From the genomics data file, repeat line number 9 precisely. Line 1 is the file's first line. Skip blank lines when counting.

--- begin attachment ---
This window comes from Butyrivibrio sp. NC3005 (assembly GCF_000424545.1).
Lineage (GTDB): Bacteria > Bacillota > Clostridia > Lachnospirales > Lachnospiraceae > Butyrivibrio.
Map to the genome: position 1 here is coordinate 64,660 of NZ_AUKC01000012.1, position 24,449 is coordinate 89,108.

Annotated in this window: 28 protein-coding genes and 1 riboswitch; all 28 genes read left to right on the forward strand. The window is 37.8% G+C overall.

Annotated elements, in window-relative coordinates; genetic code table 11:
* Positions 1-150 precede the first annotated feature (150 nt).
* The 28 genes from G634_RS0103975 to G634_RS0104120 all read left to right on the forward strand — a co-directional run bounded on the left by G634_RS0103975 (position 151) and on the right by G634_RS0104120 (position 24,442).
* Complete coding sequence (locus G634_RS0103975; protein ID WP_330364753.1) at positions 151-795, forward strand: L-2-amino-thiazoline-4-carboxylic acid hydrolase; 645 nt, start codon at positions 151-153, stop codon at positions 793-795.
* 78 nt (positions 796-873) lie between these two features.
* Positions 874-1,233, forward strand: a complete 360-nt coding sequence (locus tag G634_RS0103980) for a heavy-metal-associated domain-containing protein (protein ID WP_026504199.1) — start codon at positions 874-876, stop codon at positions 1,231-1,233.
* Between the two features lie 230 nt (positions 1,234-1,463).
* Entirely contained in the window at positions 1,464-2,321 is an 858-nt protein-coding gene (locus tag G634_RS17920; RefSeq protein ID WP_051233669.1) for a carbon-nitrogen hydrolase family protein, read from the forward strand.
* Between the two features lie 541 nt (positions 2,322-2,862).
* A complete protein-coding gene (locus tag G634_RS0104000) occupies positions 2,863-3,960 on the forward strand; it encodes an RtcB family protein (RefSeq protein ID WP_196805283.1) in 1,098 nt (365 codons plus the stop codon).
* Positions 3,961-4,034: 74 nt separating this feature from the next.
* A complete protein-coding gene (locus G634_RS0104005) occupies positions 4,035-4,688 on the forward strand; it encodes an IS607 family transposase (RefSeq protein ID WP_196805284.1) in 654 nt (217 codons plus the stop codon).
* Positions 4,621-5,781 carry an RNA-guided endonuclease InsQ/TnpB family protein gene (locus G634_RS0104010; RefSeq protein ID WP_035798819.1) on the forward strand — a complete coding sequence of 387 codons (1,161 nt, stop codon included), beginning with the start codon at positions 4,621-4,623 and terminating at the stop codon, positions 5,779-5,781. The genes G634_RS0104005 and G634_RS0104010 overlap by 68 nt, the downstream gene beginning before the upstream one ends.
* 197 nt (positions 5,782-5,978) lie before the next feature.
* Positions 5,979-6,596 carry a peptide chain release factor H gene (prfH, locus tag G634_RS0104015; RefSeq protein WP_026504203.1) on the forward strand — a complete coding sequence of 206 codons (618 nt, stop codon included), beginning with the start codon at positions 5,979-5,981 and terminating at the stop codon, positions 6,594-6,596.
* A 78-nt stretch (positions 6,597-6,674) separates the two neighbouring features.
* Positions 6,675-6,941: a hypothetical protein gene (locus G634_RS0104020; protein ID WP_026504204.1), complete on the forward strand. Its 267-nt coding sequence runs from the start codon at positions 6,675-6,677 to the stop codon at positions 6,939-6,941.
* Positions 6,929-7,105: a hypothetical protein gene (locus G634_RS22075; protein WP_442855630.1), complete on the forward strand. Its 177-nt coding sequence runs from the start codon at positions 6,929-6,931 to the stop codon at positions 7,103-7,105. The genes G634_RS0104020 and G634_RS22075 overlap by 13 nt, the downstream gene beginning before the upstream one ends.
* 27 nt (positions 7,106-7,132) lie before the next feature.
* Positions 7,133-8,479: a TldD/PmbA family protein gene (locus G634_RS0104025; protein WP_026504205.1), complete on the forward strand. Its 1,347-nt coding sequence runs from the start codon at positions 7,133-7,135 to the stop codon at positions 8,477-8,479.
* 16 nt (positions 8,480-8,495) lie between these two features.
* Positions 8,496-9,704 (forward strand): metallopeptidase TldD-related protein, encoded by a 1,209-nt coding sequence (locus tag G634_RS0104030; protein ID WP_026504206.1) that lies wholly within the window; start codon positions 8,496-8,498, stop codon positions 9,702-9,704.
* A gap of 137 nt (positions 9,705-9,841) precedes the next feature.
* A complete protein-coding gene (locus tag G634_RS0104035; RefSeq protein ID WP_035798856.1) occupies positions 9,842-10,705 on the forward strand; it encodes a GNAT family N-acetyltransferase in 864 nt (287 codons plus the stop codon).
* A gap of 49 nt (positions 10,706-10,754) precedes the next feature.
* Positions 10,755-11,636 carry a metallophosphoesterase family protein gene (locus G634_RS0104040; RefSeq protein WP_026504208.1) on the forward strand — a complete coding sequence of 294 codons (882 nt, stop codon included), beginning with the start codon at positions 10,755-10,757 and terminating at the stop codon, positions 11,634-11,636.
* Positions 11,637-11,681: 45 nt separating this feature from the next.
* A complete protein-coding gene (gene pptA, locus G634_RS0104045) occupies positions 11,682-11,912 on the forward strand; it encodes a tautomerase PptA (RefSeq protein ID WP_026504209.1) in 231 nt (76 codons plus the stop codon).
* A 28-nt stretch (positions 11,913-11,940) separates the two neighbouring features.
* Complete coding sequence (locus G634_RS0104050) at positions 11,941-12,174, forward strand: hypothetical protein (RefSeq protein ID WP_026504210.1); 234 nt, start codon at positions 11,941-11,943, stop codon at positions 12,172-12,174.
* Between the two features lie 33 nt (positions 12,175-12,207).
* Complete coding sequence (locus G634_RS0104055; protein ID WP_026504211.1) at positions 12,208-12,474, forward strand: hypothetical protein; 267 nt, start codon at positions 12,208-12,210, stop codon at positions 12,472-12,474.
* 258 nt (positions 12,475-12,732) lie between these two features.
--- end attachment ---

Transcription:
* 78 nt (positions 796-873) lie between these two features.